Driving a manual car brings an entirely different experience to navigating the clutch-repairroads. Added control and a more hands-on (no pun intended) approach to driving can help customize the journey. But manual transmissions come with their own checklist of maintenance items. One of the major ones being clutch repair.

Clutch Repair Basics

Before getting into clutch repair, it would only make sense that we clear the air and make sure we’re all on the same page as to what a clutch is and how it works. Basically, the clutch consists of several components that work together to make the most of operations. It connects the engine via a flywheel which is moved through spring actions. A disk, throwout bearing, and pressure plate all take their place in operations as well.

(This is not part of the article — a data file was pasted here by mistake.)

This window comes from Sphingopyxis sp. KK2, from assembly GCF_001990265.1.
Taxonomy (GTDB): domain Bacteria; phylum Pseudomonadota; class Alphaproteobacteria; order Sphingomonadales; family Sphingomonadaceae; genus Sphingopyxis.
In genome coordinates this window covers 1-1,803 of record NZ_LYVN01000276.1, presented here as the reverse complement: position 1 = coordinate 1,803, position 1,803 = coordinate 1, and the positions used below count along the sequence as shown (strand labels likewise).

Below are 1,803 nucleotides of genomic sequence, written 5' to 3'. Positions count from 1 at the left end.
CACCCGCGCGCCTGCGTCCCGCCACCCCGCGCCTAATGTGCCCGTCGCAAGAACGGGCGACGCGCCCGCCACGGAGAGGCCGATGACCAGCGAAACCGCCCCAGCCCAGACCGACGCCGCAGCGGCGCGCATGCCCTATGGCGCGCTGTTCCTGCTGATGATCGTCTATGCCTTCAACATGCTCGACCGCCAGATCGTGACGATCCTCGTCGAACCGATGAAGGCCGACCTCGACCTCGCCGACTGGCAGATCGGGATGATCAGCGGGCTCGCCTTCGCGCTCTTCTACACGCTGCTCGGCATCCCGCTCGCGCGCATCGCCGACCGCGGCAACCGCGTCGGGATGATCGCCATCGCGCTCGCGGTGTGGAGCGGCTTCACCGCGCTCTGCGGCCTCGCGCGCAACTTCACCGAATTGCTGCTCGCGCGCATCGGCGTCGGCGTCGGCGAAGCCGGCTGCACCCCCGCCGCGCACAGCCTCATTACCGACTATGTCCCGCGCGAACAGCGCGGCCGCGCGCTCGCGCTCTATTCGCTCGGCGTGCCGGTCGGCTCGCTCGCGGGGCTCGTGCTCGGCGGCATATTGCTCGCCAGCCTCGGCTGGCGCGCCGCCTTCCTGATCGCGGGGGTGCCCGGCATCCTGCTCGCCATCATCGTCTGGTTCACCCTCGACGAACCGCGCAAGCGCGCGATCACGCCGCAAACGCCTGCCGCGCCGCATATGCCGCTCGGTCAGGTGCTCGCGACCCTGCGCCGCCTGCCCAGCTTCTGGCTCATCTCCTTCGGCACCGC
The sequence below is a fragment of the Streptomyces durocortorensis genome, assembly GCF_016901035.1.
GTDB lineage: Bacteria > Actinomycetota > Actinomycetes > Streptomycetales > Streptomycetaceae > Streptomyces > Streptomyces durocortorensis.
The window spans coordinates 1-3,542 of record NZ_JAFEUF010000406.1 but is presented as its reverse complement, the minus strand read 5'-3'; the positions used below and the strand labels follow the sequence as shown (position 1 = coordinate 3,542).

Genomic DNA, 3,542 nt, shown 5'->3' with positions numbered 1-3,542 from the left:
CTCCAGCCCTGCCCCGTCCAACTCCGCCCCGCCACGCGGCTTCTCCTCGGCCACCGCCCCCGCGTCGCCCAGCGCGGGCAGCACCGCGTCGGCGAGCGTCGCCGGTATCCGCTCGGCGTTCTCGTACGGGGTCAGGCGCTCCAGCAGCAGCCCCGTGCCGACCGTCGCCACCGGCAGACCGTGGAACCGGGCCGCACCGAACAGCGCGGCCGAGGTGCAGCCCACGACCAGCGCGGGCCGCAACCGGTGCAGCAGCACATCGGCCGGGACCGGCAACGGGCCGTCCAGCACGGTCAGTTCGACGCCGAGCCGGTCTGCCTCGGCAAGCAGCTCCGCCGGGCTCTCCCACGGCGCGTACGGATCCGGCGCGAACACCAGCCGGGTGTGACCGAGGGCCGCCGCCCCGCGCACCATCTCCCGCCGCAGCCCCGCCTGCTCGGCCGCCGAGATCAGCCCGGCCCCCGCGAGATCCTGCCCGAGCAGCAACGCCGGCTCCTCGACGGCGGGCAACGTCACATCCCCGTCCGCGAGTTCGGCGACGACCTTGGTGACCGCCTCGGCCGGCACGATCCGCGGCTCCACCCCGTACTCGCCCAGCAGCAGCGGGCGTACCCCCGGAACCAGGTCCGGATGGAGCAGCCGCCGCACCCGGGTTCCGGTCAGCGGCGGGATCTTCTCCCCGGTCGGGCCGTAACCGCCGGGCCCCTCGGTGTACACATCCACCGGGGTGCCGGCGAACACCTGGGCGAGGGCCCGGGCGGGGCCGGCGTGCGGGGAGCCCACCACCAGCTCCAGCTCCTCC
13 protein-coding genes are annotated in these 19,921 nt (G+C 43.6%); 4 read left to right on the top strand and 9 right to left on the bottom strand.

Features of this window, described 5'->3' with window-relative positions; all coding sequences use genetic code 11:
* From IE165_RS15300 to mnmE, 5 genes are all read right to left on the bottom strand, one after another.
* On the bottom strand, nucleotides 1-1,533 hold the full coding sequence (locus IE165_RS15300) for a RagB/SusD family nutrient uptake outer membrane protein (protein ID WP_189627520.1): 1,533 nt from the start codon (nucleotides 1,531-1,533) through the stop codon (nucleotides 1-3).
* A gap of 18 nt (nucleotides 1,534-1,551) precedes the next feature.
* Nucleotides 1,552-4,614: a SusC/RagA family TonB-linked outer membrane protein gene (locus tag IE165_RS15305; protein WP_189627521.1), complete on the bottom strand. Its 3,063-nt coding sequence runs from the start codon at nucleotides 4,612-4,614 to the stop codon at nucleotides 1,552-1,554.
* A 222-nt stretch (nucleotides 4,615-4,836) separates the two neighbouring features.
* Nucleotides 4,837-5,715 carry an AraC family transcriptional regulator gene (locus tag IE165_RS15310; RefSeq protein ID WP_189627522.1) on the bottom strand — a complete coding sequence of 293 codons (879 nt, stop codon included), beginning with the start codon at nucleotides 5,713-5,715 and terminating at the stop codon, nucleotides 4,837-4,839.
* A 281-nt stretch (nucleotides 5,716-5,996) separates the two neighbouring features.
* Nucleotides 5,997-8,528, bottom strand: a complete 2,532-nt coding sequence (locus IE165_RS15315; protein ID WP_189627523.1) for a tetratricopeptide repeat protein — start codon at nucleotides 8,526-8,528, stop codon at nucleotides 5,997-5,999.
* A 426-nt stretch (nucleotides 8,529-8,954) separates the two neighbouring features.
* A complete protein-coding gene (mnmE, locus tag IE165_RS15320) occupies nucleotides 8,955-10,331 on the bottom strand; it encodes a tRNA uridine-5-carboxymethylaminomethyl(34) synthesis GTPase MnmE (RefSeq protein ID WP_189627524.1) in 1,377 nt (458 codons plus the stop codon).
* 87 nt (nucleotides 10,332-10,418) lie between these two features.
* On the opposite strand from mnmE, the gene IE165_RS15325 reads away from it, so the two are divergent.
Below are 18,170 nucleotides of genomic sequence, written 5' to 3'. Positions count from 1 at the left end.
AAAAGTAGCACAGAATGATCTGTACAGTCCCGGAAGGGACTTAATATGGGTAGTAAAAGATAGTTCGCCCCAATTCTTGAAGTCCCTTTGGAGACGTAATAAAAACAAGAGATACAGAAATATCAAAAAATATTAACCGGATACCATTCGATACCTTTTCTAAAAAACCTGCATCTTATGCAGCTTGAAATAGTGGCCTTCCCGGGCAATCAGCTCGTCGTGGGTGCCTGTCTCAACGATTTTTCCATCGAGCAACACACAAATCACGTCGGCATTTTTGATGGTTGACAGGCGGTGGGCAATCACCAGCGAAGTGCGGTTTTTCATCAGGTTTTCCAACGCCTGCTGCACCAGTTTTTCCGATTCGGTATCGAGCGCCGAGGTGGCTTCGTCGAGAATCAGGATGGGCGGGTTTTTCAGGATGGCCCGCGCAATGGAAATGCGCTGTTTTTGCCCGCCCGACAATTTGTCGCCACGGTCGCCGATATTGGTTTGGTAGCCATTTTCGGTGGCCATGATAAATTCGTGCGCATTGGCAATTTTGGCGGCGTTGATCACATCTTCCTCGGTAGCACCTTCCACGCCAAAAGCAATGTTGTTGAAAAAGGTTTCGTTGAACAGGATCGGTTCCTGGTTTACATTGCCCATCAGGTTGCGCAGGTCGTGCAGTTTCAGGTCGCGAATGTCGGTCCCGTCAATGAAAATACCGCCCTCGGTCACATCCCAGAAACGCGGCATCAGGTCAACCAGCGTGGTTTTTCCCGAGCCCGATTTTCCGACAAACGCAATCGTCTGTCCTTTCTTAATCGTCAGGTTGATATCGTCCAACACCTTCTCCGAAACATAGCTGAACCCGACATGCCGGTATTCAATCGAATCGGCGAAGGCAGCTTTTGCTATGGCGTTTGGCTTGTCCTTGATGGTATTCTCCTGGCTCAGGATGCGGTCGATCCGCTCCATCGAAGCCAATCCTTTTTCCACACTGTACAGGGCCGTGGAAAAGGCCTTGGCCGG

So the obvious note of car repair is that over time the parts that connect with eachother end up wearing down. This is the typical case with clutch repair. Whether the disc wears out, cables stretch, hydraulics leak, or the bearing wears down, there is bound to be a problem with the function as it ages. Typically you’ll be dealing with trouble shifting and clutch slips.


What to Expect

Now, the big question: how much does it cost? The prices for clutch repair can vary depending on what needs to be repaired or replaced. It’s not uncommon to see yourself in the $700 to $1,000 range. No, it’s not the best news ever, but the good thing is the repair is only needed about every 50,000 to 100,000 miles, depending on driving style, car type, and average driving terrain.


Manual transmissions have a lot to offer. Their sportier. There’s more control. And you’ll likely get a few mpg’s better mileage. But when it comes to manuals, you’ll want to take care to make sure to keep it working healthy and efficiently.